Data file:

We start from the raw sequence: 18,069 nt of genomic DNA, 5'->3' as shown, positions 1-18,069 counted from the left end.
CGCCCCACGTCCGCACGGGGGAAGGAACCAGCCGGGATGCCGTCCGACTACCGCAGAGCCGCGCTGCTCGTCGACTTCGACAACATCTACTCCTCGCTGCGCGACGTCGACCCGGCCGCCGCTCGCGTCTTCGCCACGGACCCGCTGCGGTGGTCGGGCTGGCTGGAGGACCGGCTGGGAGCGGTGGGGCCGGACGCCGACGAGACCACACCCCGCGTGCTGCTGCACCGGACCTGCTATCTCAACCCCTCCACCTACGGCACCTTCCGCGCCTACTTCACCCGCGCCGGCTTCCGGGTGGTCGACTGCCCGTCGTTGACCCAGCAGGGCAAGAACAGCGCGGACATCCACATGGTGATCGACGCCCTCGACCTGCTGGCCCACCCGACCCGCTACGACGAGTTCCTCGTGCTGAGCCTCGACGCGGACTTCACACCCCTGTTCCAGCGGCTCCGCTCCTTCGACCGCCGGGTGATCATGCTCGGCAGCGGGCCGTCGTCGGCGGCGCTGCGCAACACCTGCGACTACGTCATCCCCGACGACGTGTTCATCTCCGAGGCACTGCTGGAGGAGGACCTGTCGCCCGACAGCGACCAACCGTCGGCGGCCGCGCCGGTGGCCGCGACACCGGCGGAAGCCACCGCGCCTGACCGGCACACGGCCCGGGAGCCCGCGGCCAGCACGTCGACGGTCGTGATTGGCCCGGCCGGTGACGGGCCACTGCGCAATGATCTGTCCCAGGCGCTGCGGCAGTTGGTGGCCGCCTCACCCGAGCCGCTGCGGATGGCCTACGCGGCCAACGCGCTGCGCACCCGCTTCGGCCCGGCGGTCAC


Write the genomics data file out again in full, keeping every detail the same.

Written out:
We start from the raw sequence: 18,069 nt of genomic DNA, 5'->3' as shown, positions 1-18,069 counted from the left end.
CGCCCCACGTCCGCACGGGGGAAGGAACCAGCCGGGATGCCGTCCGACTACCGCAGAGCCGCGCTGCTCGTCGACTTCGACAACATCTACTCCTCGCTGCGCGACGTCGACCCGGCCGCCGCTCGCGTCTTCGCCACGGACCCGCTGCGGTGGTCGGGCTGGCTGGAGGACCGGCTGGGAGCGGTGGGGCCGGACGCCGACGAGACCACACCCCGCGTGCTGCTGCACCGGACCTGCTATCTCAACCCCTCCACCTACGGCACCTTCCGCGCCTACTTCACCCGCGCCGGCTTCCGGGTGGTCGACTGCCCGTCGTTGACCCAGCAGGGCAAGAACAGCGCGGACATCCACATGGTGATCGACGCCCTCGACCTGCTGGCCCACCCGACCCGCTACGACGAGTTCCTCGTGCTGAGCCTCGACGCGGACTTCACACCCCTGTTCCAGCGGCTCCGCTCCTTCGACCGCCGGGTGATCATGCTCGGCAGCGGGCCGTCGTCGGCGGCGCTGCGCAACACCTGCGACTACGTCATCCCCGACGACGTGTTCATCTCCGAGGCACTGCTGGAGGAGGACCTGTCGCCCGACAGCGACCAACCGTCGGCGGCCGCGCCGGTGGCCGCGACACCGGCGGAAGCCACCGCGCCTGACCGGCACACGGCCCGGGAGCCCGCGGCCAGCACGTCGACGGTCGTGATTGGCCCGGCCGGTGACGGGCCACTGCGCAATGATCTGTCCCAGGCGCTGCGGCAGTTGGTGGCCGCCTCACCCGAGCCGCTGCGGATGGCCTACGCGGCCAACGCGCTGCGCACCCGCTTCGGCCCGGCGGTCAC